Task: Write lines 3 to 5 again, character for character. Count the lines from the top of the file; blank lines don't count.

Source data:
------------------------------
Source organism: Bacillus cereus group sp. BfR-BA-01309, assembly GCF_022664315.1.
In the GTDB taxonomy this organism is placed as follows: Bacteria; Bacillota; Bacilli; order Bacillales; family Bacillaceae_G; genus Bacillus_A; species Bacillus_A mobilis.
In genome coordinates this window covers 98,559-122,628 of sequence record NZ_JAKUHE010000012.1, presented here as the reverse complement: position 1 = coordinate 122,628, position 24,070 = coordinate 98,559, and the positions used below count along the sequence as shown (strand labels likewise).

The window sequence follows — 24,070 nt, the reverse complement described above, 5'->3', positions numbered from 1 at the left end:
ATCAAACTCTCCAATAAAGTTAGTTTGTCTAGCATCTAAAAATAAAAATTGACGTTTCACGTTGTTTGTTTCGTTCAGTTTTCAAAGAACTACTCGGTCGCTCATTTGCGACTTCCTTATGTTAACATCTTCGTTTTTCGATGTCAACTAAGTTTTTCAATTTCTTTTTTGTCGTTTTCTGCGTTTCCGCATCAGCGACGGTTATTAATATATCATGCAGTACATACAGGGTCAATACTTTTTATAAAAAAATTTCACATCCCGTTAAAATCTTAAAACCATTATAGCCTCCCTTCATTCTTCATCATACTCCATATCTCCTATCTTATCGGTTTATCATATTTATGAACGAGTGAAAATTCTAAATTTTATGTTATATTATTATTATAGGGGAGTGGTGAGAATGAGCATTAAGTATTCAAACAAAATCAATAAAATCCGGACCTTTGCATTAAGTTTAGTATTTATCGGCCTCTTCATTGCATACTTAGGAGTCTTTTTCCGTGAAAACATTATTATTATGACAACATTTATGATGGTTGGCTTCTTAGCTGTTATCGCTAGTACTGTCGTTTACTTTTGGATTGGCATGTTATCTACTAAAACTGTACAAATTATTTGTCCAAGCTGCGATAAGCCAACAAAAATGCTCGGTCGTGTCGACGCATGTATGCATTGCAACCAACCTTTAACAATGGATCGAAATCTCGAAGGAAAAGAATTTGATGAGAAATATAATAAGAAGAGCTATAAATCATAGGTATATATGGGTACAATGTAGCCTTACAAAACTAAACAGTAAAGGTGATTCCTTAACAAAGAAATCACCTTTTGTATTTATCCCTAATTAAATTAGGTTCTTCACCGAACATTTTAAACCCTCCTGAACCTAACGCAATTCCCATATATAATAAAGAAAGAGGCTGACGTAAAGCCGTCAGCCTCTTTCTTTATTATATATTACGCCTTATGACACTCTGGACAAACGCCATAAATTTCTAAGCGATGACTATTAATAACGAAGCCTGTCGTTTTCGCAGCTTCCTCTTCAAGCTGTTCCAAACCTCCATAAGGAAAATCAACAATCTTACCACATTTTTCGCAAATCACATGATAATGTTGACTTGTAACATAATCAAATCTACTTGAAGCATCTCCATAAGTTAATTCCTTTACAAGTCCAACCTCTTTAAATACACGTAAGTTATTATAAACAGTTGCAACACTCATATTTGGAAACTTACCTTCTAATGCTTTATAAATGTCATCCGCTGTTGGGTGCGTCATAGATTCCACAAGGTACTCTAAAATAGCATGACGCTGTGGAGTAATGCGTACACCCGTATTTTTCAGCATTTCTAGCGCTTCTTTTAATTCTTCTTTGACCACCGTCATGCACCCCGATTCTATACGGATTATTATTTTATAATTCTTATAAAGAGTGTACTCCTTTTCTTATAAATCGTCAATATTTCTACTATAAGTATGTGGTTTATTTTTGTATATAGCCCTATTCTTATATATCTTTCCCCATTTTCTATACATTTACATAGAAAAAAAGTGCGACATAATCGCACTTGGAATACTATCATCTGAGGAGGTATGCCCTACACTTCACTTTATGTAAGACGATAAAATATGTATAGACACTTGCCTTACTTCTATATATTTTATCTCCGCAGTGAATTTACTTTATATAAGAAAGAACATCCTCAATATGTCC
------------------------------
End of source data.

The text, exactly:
In genome coordinates this window covers 98,559-122,628 of sequence record NZ_JAKUHE010000012.1, presented here as the reverse complement: position 1 = coordinate 122,628, position 24,070 = coordinate 98,559, and the positions used below count along the sequence as shown (strand labels likewise).

The window sequence follows — 24,070 nt, the reverse complement described above, 5'->3', positions numbered from 1 at the left end:
ATCAAACTCTCCAATAAAGTTAGTTTGTCTAGCATCTAAAAATAAAAATTGACGTTTCACGTTGTTTGTTTCGTTCAGTTTTCAAAGAACTACTCGGTCGCTCATTTGCGACTTCCTTATGTTAACATCTTCGTTTTTCGATGTCAACTAAGTTTTTCAATTTCTTTTTTGTCGTTTTCTGCGTTTCCGCATCAGCGACGGTTATTAATATATCATGCAGTACATACAGGGTCAATACTTTTTATAAAAAAATTTCACATCCCGTTAAAATCTTAAAACCATTATAGCCTCCCTTCATTCTTCATCATACTCCATATCTCCTATCTTATCGGTTTATCATATTTATGAACGAGTGAAAATTCTAAATTTTATGTTATATTATTATTATAGGGGAGTGGTGAGAATGAGCATTAAGTATTCAAACAAAATCAATAAAATCCGGACCTTTGCATTAAGTTTAGTATTTATCGGCCTCTTCATTGCATACTTAGGAGTCTTTTTCCGTGAAAACATTATTATTATGACAACATTTATGATGGTTGGCTTCTTAGCTGTTATCGCTAGTACTGTCGTTTACTTTTGGATTGGCATGTTATCTACTAAAACTGTACAAATTATTTGTCCAAGCTGCGATAAGCCAACAAAAATGCTCGGTCGTGTCGACGCATGTATGCATTGCAACCAACCTTTAACAATGGATCGAAATCTCGAAGGAAAAGAATTTGATGAGAAATATAATAAGAAGAGCTATAAATCATAGGTATATATGGGTACAATGTAGCCTTACAAAACTAAACAGTAAAGGTGATTCCTTAACAAAGAAATCACCTTTTGTATTTATCCCTAATTAAATTAGGTTCTTCACCGAACATTTTAAACCCTCCTGAACCTAACGCAATTCCCATATATAATAAAGAAAGAGGCTGACGTAAAGCCGTCAGCCTCTTTCTTTATTATATATTACGCCTTATGACACTCTGGACAAACGCCATAAATTTCTAAGCGATGACTATTAATAACGAAGCCTGTCGTTTTCGCAGCTTCCTCTTCAAGCTGTTCCAAACCTCCATAAGGAAAATCAACAATCTTACCACATTTTTCGCAAATCACATGATAATGTTGACTTGTAACATAATCAAATCTACTTGAAGCATCTCCATAAGTTAATTCCTTTACAAGTCCAACCTCTTTAAATACACGTAAGTTATTATAAACAGTTGCAACACTCATATTTGGAAACTTACCTTCTAATGCTTTATAAATGTCATCCGCTGTTGGGTGCGTCATAGATTCCACAAGGTACTCTAAAATAGCATGACGCTGTGGAGTAATGCGTACACCCGTATTTTTCAGCATTTCTAGCGCTTCTTTTAATTCTTCTTTGACCACCGTCATGCACCCCGATTCTATACGGATTATTATTTTATAATTCTTATAAAGAGTGTACTCCTTTTCTTATAAATCGTCAATATTTCTACTATAAGTATGTGGTTTATTTTTGTATATAGCCCTATTCTTATATATCTTTCCCCATTTTCTATACATTTACATAGAAAAAAAGTGCGACATAATCGCACTTGGAATACTATCATCTGAGGAGGTATGCCCTACACTTCACTTTATGTAAGACGATAAAATATGTATAGACACTTGCCTTACTTCTATATATTTTATCTCCGCAGTGAATTTACTTTATATAAGAAAGAACATCCTCAATATGTCC